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12 of 13 people found the following review helpful
5.0 out of 5 stars The superiority in men and equipment finally decides everything
Gordon Corrigan looks at the course of the Second World War from a somewhat untraditional angle, viewing it as simultaneous, large-scale conflicts, which had less in common, then we usually tend to think. The book is "a military history", even though the account keeps a thought-stimulating ratio of military and political aspects of the war; the former, certainly, always...
Published on 29 Mar 2011 by Raimonds

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10 of 11 people found the following review helpful
3.0 out of 5 stars Nice book. Strange views.
Mr. Corrigan is a military historian with a distinguished career in the Gurkhas Brigade of the British army, from which he retired some years ago. The author of the well-known "Mud, Blood and Poppycock" account of WW I, his subsequent "Blood, Sweat and Arrogance: The Myths of Churchill's War" appears to place him squarely among the WW II historians who are very critical...
Published on 18 Sep 2011 by Charles Poncet


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12 of 13 people found the following review helpful
5.0 out of 5 stars The superiority in men and equipment finally decides everything, 29 Mar 2011
By 
Raimonds (Riga,Livonia,EU) - See all my reviews
(REAL NAME)   
This review is from: The Second World War: A Military History (Hardcover)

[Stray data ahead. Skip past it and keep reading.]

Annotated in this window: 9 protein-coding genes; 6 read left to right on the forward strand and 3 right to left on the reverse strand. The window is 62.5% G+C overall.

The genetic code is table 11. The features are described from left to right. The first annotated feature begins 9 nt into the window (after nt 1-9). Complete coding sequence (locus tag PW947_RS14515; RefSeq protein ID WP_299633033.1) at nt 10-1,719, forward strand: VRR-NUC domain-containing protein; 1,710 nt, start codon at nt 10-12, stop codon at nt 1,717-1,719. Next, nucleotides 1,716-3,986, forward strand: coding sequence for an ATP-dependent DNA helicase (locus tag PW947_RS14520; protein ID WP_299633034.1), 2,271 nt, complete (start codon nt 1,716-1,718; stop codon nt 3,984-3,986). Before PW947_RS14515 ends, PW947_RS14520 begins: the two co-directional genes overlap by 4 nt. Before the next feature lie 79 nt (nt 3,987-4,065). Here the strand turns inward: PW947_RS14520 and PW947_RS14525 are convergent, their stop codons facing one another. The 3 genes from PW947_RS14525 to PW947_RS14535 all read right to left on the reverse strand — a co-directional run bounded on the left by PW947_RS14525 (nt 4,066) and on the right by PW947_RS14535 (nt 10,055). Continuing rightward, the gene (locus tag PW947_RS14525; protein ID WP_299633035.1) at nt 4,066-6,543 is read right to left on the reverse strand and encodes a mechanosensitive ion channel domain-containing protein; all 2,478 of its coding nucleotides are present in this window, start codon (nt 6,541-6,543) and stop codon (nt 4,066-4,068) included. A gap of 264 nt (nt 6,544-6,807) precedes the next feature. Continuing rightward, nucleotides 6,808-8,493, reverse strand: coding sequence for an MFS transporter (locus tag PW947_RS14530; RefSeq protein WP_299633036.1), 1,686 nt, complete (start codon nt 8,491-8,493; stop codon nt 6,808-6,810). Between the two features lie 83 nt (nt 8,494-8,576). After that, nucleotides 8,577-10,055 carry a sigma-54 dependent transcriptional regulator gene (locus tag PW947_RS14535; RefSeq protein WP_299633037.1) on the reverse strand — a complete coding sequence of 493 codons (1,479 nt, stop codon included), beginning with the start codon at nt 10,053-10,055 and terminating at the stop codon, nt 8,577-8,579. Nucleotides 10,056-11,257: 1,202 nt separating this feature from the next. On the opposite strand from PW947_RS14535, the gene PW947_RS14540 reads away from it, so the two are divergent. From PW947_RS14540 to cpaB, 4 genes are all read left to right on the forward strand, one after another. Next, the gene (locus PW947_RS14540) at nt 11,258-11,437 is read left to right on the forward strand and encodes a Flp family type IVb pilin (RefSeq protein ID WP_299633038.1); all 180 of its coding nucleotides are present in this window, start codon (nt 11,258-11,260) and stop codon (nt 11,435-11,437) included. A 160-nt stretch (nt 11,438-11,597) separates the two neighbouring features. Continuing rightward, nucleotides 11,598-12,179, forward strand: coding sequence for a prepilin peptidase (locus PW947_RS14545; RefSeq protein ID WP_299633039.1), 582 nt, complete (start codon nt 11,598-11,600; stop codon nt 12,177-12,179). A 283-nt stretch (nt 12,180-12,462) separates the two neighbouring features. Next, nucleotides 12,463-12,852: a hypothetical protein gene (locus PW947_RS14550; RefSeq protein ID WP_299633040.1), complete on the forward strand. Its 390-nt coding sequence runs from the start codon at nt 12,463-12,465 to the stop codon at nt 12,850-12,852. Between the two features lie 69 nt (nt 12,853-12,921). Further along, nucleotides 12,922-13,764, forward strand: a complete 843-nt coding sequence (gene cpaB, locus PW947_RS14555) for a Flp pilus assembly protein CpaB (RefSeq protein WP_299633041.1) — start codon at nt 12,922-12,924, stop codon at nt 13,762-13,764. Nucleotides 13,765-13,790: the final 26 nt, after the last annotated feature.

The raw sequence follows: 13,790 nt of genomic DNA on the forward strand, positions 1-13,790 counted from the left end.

Gordon Corrigan looks at the course of the Second World War from a somewhat untraditional angle, viewing it as simultaneous, large-scale conflicts, which had less in common, then we usually tend to think. The book is "a military history", even though the account keeps a thought-stimulating ratio of military and political aspects of the war; the former, certainly, always being in the foreground. The reader, supposedly, should not be taken aback, noticing that the narrative palpably is written from a British perspective. Hence, for example, the warfare on the Eastern Front receives equivalent, but less expressive analysis than depiction of hostilities whether in Burma or Italy.

The author is good-humored and says that he is a simple infantryman. However, regardless of the military background, Corrigan is a pragmatist and admits that wars are not decided by the courage, leadership, training and loyalty of the troops, but money, population and industrial capacity. He dares to say, that for American industry the war came as an economic bonanza and finally got the US out of the Great Depression. Japan, on the other hand, entering the war took up an enormous gamble, since it had stocks for only eighteen months of military consumption. Germany, even with the best of its efforts, couldn't match Russian industrial production helped by Western aid.

The same happened on operational level. Rommel was finally forced to accept that the supply and manpower situation in Panzer Army Africa precluded any further offensives. Wehrmacht in Russia, despite some of its advanced armoured and motorized divisions, overall, could move no faster than Napoleon's Grande Armée. Corrigan ascertains that after the battle of Moscow the German army did not have any stores to build defenses, to say nothing of winter clothing and troop accommodation. On top of that, mundane matters like food rations, identical for all ranks in Wehrmacht, made understanding between the German army and its allies even less common. Thus, the Spanish Army's Blue Division's officers, whose rations used to be more plentiful, on the Eastern Front had to accept the same amount and quality for everybody, and also would they have to put up with sausages, sauerkraut and German bread, rather than fresh meat and vegetables. Thus supplies had a major impact on the course of the whole war, deciding a lot more than mere outcome of the battle in Stalingrad pocket, where 1500 tons of supplies per day were needed.